Attempts in the distance


It is now time to experiment with ideas and to follow the performers’ intuitions. They will have to perform and occupy the space: a vast pond on the edge of a wood, in the heights of the park of Pôle Cirque de Nexon. 


Ready to throw themselves in the fray, Jean Lambert-wild and Martin Palisse, both dressed in sky blue striped pyjamas, start by measuring the site’s dimensions. Everything takes more time here, in this outdoors space. To test and evaluate the visual dimension of each angle, each difference in height, they have to run from one point to the other. They project their voice across the pond to make sure they are heard and they are able to speak. The location is both impressive and demanding. The challenge will be to quickly tame it so we can move on and watch the fable of our dung beetle unfold.

Dressed in a white tail-coat, like a travelling show-woman, Laure Wolf is the narrator. Her voice, calm and serene, invites us to be discreetly complicit. The location becomes a biotope where the audience is, like her, on the lookout. We eagerly wait to see the specimens of this improbable, undefined, wild, instinctive and colourful species come out of their dens, to see the creature the show is about: the artist-dung beetle. 

The trunk of an oak-tree perpendicular to the pond, in the distance, is a first attempt at this game of appearance – disappearance, and we enthusiastically validate it. The pyjama-clad dung-beetle, wearing a white conical hat (Jean Lambert-wild) appears and walks around the tree. His hands behind his back, he walks nonchalantly, his gaze wandering to the top of the trees around him. This really pictorial image is surprisingly effective. A clear line is visually established, tone on tone, with the white-blue dung beetle in this verdant scenery. The character takes on a fantastical dimension and Jean Lambert-wild’s passion for Hieronymus Bosch seems crystallised in this introductory image that will open the show.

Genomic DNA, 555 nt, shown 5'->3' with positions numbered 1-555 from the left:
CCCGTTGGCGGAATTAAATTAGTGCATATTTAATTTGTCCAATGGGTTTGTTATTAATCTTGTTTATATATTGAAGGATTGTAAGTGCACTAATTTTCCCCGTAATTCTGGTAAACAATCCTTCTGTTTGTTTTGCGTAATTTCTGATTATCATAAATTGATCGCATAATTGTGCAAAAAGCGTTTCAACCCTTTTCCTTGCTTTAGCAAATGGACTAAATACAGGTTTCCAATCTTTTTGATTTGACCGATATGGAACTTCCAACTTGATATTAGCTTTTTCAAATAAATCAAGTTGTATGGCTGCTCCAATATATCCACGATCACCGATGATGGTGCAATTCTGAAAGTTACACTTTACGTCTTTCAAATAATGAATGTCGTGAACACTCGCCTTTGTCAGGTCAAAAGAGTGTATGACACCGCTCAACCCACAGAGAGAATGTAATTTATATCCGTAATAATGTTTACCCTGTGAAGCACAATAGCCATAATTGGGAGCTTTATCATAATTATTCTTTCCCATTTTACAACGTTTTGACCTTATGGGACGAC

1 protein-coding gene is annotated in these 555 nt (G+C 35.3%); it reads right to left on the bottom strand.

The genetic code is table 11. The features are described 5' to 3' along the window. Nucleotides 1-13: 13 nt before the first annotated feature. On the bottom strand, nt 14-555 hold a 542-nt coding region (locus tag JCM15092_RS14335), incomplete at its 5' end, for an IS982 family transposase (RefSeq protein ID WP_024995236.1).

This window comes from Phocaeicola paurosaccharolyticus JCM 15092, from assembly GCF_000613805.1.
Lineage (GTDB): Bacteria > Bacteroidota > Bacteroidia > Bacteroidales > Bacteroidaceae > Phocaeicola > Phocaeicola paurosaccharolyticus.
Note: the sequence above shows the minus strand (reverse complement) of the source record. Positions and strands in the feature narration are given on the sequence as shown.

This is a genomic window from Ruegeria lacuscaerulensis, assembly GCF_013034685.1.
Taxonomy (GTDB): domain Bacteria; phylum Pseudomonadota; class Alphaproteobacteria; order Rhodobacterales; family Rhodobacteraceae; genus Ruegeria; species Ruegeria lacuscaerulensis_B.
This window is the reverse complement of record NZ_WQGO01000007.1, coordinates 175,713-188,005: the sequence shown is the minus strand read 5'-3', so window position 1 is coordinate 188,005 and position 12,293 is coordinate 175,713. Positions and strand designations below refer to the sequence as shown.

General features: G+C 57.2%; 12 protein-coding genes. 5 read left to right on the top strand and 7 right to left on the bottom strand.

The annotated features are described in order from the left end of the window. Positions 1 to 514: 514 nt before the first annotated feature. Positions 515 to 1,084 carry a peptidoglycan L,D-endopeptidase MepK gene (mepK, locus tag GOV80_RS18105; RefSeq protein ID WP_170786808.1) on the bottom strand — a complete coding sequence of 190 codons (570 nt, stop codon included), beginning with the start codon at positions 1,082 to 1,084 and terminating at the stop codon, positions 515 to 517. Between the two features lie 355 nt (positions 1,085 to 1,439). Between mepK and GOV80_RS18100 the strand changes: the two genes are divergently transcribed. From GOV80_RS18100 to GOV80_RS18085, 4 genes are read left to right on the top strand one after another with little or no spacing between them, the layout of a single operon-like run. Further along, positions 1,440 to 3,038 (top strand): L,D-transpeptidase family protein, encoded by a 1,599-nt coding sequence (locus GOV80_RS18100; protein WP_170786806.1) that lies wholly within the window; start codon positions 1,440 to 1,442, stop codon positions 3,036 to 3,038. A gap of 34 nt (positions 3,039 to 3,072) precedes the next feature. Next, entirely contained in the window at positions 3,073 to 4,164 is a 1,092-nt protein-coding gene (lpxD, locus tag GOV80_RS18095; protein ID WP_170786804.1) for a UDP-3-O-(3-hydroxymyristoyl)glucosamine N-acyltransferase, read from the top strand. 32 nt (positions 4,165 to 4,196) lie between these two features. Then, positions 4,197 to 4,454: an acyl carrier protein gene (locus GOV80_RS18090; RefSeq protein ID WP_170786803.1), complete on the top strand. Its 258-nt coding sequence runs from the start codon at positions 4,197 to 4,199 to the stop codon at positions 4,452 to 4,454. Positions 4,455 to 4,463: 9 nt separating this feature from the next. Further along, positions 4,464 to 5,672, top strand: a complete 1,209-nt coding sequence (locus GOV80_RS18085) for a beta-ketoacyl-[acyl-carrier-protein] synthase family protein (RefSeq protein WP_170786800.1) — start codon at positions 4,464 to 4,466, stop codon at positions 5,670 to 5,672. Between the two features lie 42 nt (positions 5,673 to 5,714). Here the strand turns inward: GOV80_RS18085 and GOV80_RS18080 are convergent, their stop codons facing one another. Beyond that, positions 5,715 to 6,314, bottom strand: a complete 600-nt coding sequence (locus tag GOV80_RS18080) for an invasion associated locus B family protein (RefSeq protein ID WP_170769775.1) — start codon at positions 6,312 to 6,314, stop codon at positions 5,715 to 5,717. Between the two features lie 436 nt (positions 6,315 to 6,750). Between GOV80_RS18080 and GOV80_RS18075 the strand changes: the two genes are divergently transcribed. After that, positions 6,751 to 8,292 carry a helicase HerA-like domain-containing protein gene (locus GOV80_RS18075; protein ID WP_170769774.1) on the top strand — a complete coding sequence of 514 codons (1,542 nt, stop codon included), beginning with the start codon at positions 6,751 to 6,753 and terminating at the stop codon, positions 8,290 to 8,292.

The arrival of the second dung-beetle, in striped pyjamas, a black cone on his head (Martin Palisse), reinforces these first impressions. The scene becomes a tableau where colours create dramatic intensity and give these two characters a surreal dimension. He walks down the path that leads to the pond, drawing curves and juggling with three red balls. He joins the other artist-dung beetle who is grappling with a red steel ball, so big that he struggles to take it in his arms.


From a dip in the path, Sisyphus’s labour can start: the heavy red steel ball is hauled to the top of the embankment with great effort. It immediately rolls back down, as soon as the clown-dung beetle - because of his clumsiness, inattentiveness, tiredness or the pleasure he takes in the eternal return - lets it fall back down the slope. The juggler-dung beetle, the one with the black cone, is amused by the sight of so much effort when his own three red balls are mischievously dancing above his head. 


Labour and dexterity, visual and aural poetry are the polarities of a same action that we have to find. It consists in taming a universe in the making where play, juggling and dramaturgy combine in a new poetic geometry. 


These attempts in the distance, this first sketch, seems to stimulate the pond’s dragonflies who copulate in flight.




Calenture 277 of the Hypogeum, for one actor devoured by his clown and one juggler eaten alive by his balls.